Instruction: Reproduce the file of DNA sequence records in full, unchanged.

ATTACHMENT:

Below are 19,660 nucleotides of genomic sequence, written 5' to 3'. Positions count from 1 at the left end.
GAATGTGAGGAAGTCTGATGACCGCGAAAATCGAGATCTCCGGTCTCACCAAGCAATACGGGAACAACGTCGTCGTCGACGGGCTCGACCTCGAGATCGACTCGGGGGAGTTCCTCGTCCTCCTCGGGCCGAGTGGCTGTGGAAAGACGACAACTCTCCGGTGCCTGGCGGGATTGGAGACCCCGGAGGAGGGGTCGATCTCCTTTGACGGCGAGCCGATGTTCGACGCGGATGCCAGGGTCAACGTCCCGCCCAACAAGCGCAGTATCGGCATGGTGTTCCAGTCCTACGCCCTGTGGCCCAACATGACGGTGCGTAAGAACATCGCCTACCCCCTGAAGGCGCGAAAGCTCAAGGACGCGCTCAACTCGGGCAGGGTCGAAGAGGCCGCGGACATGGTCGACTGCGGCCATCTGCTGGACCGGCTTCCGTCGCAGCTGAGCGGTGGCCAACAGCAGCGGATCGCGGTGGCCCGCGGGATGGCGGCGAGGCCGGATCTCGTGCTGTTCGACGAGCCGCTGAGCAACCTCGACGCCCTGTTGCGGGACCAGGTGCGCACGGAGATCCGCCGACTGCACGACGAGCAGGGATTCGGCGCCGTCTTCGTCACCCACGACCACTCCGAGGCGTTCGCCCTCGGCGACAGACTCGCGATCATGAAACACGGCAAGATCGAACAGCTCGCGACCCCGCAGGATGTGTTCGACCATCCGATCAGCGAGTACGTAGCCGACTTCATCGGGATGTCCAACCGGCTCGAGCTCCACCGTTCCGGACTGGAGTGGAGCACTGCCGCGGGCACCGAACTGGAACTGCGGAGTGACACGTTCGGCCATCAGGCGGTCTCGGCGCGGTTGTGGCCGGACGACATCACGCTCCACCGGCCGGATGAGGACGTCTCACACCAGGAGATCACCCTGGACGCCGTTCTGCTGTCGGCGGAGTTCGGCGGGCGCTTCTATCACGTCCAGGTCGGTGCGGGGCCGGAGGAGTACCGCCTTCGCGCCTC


Below are 19,660 nucleotides of genomic sequence, written 5' to 3'. Positions count from 1 at the left end.
GAATGTGAGGAAGTCTGATGACCGCGAAAATCGAGATCTCCGGTCTCACCAAGCAATACGGGAACAACGTCGTCGTCGACGGGCTCGACCTCGAGATCGACTCGGGGGAGTTCCTCGTCCTCCTCGGGCCGAGTGGCTGTGGAAAGACGACAACTCTCCGGTGCCTGGCGGGATTGGAGACCCCGGAGGAGGGGTCGATCTCCTTTGACGGCGAGCCGATGTTCGACGCGGATGCCAGGGTCAACGTCCCGCCCAACAAGCGCAGTATCGGCATGGTGTTCCAGTCCTACGCCCTGTGGCCCAACATGACGGTGCGTAAGAACATCGCCTACCCCCTGAAGGCGCGAAAGCTCAAGGACGCGCTCAACTCGGGCAGGGTCGAAGAGGCCGCGGACATGGTCGACTGCGGCCATCTGCTGGACCGGCTTCCGTCGCAGCTGAGCGGTGGCCAACAGCAGCGGATCGCGGTGGCCCGCGGGATGGCGGCGAGGCCGGATCTCGTGCTGTTCGACGAGCCGCTGAGCAACCTCGACGCCCTGTTGCGGGACCAGGTGCGCACGGAGATCCGCCGACTGCACGACGAGCAGGGATTCGGCGCCGTCTTCGTCACCCACGACCACTCCGAGGCGTTCGCCCTCGGCGACAGACTCGCGATCATGAAACACGGCAAGATCGAACAGCTCGCGACCCCGCAGGATGTGTTCGACCATCCGATCAGCGAGTACGTAGCCGACTTCATCGGGATGTCCAACCGGCTCGAGCTCCACCGTTCCGGACTGGAGTGGAGCACTGCCGCGGGCACCGAACTGGAACTGCGGAGTGACACGTTCGGCCATCAGGCGGTCTCGGCGCGGTTGTGGCCGGACGACATCACGCTCCACCGGCCGGATGAGGACGTCTCACACCAGGAGATCACCCTGGACGCCGTTCTGCTGTCGGCGGAGTTCGGCGGGCGCTTCTATCACGTCCAGGTCGGTGCGGGGCCGGAGGAGTACCGCCTTCGCGCCTC